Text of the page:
A citrus celebration

Rustico’s Lemon Festival brings the sun to wintry Tel Aviv.

Food at Rustico 311 (photo credit: Courtesy)
Food at Rustico 311
(photo credit: Courtesy)
We visited Rothschild Boulevard’s Rustico on a rainy night. I had received an invitation for their Lemon Festival some weeks back promising a Country Menu for the restaurant’s sixth anniversary in that location.
We arrived at the cozy place after dodging the rivers of south Tel Aviv resulting from the first rains of winter. Rustico’s low ceilings and warm atmosphere provided comfortable shelter from the fresh storms.
The 10-day Festival of Lemons will run from December 1-10. We were the first patrons to taste the restaurant’s culinary appreciation of the tangy citrus.
Our host greeted us at the table with the house sparkling white wine, a Brut, that is exported from near Tuscany especially for the restaurant. With that, our waiter placed an appetizer of whole zucchinis stuffed with ricotta and Parmesan cheese, covered in a light lemon-butter sauce (NIS 37). We tried a pizza called the Rustico Limon, which was topped with mozzarella, asparagus shoots, cured lemons, a whole egg baked on the pizza and a few slivers of spicy chili (NIS 55).
The pizza combined flavors worthy of a lemon festival. The earthy asparagus were mellow alongside the sweet-cured lemon slices. We were surprised by the dominant flavor of lemon on a pizza, but it was a welcome surprise. The other vegetables supported the citrus well, giving the pizza a uniquely country flavor.
To pair with our mains, we ordered a 2009 Montepulciano d’Abruzzo. I chose a paparadella pasta dish – one of my favorite noodles – with spinach and peas in a lemon-thyme cream sauce (NIS 55). Not wanting to pass up fish, my date ordered the European sea bass on a bed of asparagus with white wine, lemon confit and fresh herbs (NIS 98).
The pasta dish was the star of the two. The chefs made sure the paparadella was cooked through but still firm. The sauce was creamy but not heavy. The lemon played a key role in this dish as well, giving good body to the sauce, while the vegetables added a savory element to the dish.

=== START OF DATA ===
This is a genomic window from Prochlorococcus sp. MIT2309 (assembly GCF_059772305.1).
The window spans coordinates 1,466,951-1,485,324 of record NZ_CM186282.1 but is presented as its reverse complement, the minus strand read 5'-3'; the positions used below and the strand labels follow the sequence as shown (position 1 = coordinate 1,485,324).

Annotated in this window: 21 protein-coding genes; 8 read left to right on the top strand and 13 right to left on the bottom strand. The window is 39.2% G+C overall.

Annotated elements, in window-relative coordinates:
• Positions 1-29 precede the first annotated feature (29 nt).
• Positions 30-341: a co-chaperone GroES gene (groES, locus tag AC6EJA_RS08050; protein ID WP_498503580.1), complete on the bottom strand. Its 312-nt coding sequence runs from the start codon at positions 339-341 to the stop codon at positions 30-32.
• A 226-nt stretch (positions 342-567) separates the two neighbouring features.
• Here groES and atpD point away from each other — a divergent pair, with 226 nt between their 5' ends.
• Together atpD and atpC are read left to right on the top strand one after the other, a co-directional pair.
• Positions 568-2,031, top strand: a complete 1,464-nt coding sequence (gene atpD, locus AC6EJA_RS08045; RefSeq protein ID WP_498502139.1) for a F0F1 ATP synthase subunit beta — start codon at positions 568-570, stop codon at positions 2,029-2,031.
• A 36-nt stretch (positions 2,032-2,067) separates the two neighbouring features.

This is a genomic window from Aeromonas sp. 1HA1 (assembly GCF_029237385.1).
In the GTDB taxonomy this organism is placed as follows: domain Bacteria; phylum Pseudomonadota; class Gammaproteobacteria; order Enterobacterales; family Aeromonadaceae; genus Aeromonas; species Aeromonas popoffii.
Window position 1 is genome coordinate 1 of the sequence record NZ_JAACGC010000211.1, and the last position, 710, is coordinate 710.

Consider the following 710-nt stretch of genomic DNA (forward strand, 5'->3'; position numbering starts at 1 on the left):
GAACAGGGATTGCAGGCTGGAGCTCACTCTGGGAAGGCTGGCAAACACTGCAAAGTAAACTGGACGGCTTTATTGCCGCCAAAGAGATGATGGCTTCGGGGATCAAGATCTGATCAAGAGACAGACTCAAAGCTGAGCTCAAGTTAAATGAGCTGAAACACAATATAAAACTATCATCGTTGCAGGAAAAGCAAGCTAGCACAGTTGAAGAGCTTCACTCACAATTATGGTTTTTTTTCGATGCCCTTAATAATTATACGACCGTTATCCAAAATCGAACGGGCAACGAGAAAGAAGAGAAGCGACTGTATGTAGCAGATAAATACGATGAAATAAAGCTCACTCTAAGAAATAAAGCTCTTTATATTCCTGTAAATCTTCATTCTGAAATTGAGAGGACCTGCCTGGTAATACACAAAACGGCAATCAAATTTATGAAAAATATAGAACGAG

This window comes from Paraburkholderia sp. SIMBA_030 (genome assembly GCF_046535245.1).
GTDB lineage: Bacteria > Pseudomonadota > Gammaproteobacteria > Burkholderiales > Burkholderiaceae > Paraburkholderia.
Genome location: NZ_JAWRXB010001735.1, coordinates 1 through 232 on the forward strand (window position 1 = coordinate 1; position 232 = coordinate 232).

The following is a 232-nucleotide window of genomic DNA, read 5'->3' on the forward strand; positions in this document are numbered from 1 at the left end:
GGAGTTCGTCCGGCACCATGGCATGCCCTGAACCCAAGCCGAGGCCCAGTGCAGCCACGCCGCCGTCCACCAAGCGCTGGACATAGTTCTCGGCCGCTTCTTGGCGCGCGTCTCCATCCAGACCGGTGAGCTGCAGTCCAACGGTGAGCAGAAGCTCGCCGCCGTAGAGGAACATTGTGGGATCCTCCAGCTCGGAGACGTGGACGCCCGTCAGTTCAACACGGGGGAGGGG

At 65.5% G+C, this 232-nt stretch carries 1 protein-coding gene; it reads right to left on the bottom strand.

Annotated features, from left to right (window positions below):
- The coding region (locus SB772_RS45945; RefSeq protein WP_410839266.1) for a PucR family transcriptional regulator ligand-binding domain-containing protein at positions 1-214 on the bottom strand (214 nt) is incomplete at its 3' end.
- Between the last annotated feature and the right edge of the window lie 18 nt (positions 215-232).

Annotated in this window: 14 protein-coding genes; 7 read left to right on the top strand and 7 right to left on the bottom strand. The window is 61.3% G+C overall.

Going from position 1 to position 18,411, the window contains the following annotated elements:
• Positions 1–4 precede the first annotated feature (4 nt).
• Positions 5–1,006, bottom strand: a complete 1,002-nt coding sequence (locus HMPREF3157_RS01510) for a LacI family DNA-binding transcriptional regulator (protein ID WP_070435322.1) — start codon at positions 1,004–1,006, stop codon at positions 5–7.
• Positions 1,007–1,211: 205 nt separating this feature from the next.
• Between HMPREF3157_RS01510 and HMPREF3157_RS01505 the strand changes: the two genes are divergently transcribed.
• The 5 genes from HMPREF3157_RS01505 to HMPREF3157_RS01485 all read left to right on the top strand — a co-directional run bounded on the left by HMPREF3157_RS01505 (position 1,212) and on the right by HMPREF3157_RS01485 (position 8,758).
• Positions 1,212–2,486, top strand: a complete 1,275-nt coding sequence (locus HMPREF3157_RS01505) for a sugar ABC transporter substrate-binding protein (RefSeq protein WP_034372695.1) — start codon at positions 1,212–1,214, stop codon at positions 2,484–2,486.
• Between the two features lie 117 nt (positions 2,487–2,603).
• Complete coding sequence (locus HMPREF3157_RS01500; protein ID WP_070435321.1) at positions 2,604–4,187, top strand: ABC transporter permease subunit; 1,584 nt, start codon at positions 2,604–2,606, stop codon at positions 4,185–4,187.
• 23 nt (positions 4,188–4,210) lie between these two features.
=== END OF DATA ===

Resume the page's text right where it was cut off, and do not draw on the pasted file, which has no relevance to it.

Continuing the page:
The fish was a little undercooked but was saved by the lightly grilled asparagus, which was smoky but fresh due to the wine and lemon sauce.
For dessert we had profiteroles filled with pistachio ice cream on lemony white chocolate sauce (NIS 42). We also ordered Baba el Limoncello with whipped cream, which the waiter plated at the table from a silver tiffin (NIS 39).
The profiteroles were flaky and light, and the pistachio ice cream was creamy and subtly flavored, complementing the pastry. The white chocolate sauce, while uninspired, added a smoothness to the overall dish.
The Baba el Limoncello was a sponge cake accompanied by a generous dollop of whipped cream and topped with a splash of limoncello, a citrus liqueur typically served after an Italian meal. It was light and delightfully presented. The limoncello was the dominant flavor, adding a tangy twist to the buttery cake and soft whipped cream.
After a swig of grappa, we left the restaurant back into the rain, sated and satisfied. The lemon theme left us feeling like summer – a welcome reprieve from the first true week of winter.
Festival Sagra will be held until December 10.
The writer was a guest of the restaurant.
Not kosher
15 Rothschild Ave., Tel Aviv
Open every day from noon to midnight

42 Basel, Tel Aviv S
un-Thurs from noon to midnight
Fri-Sat from 8:30 a.m.
(03) 510-0039; (03) 602-6969